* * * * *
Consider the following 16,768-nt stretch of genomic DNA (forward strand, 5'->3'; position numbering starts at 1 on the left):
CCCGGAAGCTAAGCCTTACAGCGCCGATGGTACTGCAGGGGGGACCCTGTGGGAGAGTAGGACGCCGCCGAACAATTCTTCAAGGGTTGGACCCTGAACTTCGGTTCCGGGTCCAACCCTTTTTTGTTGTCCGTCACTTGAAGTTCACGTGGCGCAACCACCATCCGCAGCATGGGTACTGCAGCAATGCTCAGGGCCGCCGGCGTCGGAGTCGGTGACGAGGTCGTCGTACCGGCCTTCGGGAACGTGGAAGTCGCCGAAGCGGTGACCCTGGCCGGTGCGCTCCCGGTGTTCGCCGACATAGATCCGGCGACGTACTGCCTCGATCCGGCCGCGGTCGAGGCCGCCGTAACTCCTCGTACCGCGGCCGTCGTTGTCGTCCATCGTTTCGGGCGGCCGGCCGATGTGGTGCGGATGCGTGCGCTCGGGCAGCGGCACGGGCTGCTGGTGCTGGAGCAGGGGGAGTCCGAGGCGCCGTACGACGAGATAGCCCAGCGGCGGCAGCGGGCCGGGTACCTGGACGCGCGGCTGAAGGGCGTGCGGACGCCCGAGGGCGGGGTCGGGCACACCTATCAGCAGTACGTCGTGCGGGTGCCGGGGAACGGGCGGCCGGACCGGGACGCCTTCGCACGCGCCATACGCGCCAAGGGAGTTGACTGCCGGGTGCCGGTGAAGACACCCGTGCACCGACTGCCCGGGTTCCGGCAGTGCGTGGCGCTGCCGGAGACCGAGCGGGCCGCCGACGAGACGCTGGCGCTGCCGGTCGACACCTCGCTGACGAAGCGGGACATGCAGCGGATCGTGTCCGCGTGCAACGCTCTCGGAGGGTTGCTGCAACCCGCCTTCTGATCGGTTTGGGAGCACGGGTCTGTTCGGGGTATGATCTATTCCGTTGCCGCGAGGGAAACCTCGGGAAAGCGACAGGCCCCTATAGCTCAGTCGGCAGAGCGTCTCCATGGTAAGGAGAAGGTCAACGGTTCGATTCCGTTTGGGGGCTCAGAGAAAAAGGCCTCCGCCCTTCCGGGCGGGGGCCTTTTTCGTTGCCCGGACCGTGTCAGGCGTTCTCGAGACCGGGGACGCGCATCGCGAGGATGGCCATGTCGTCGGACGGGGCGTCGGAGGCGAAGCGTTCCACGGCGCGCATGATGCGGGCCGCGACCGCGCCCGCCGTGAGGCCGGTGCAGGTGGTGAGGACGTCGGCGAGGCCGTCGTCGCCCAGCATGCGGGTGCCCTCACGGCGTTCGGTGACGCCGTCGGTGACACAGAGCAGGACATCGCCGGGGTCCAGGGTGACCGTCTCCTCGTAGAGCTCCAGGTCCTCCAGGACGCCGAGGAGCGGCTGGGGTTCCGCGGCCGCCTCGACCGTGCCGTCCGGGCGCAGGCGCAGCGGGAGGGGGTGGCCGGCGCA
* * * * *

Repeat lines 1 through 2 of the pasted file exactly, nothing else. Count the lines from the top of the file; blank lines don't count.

Consider the following 16,768-nt stretch of genomic DNA (forward strand, 5'->3'; position numbering starts at 1 on the left):
CCCGGAAGCTAAGCCTTACAGCGCCGATGGTACTGCAGGGGGGACCCTGTGGGAGAGTAGGACGCCGCCGAACAATTCTTCAAGGGTTGGACCCTGAACTTCGGTTCCGGGTCCAACCCTTTTTTGTTGTCCGTCACTTGAAGTTCACGTGGCGCAACCACCATCCGCAGCATGGGTACTGCAGCAATGCTCAGGGCCGCCGGCGTCGGAGTCGGTGACGAGGTCGTCGTACCGGCCTTCGGGAACGTGGAAGTCGCCGAAGCGGTGACCCTGGCCGGTGCGCTCCCGGTGTTCGCCGACATAGATCCGGCGACGTACTGCCTCGATCCGGCCGCGGTCGAGGCCGCCGTAACTCCTCGTACCGCGGCCGTCGTTGTCGTCCATCGTTTCGGGCGGCCGGCCGATGTGGTGCGGATGCGTGCGCTCGGGCAGCGGCACGGGCTGCTGGTGCTGGAGCAGGGGGAGTCCGAGGCGCCGTACGACGAGATAGCCCAGCGGCGGCAGCGGGCCGGGTACCTGGACGCGCGGCTGAAGGGCGTGCGGACGCCCGAGGGCGGGGTCGGGCACACCTATCAGCAGTACGTCGTGCGGGTGCCGGGGAACGGGCGGCCGGACCGGGACGCCTTCGCACGCGCCATACGCGCCAAGGGAGTTGACTGCCGGGTGCCGGTGAAGACACCCGTGCACCGACTGCCCGGGTTCCGGCAGTGCGTGGCGCTGCCGGAGACCGAGCGGGCCGCCGACGAGACGCTGGCGCTGCCGGTCGACACCTCGCTGACGAAGCGGGACATGCAGCGGATCGTGTCCGCGTGCAACGCTCTCGGAGGGTTGCTGCAACCCGCCTTCTGATCGGTTTGGGAGCACGGGTCTGTTCGGGGTATGATCTATTCCGTTGCCGCGAGGGAAACCTCGGGAAAGCGACAGGCCCCTATAGCTCAGTCGGCAGAGCGTCTCCATGGTAAGGAGAAGGTCAACGGTTCGATTCCGTTTGGGGGCTCAGAGAAAAAGGCCTCCGCCCTTCCGGGCGGGGGCCTTTTTCGTTGCCCGGACCGTGTCAGGCGTTCTCGAGACCGGGGACGCGCATCGCGAGGATGGCCATGTCGTCGGACGGGGCGTCGGAGGCGAAGCGTTCCACGGCGCGCATGATGCGGGCCGCGACCGCGCCCGCCGTGAGGCCGGTGCAGGTGGTGAGGACGTCGGCGAGGCCGTCGTCGCCCAGCATGCGGGTGCCCTCACGGCGTTCGGTGACGCCGTCGGTGACACAGAGCAGGACATCGCCGGGGTCCAGGGTGACCGTCTCCTCGTAGAGCTCCAGGTCCTCCAGGACGCCGAGGAGCGGCTGGGGTTCCGCGGCCGCCTCGACCGTGCCGTCCGGGCGCAGGCGCAGCGGGAGGGGGTGGCCGGCGCA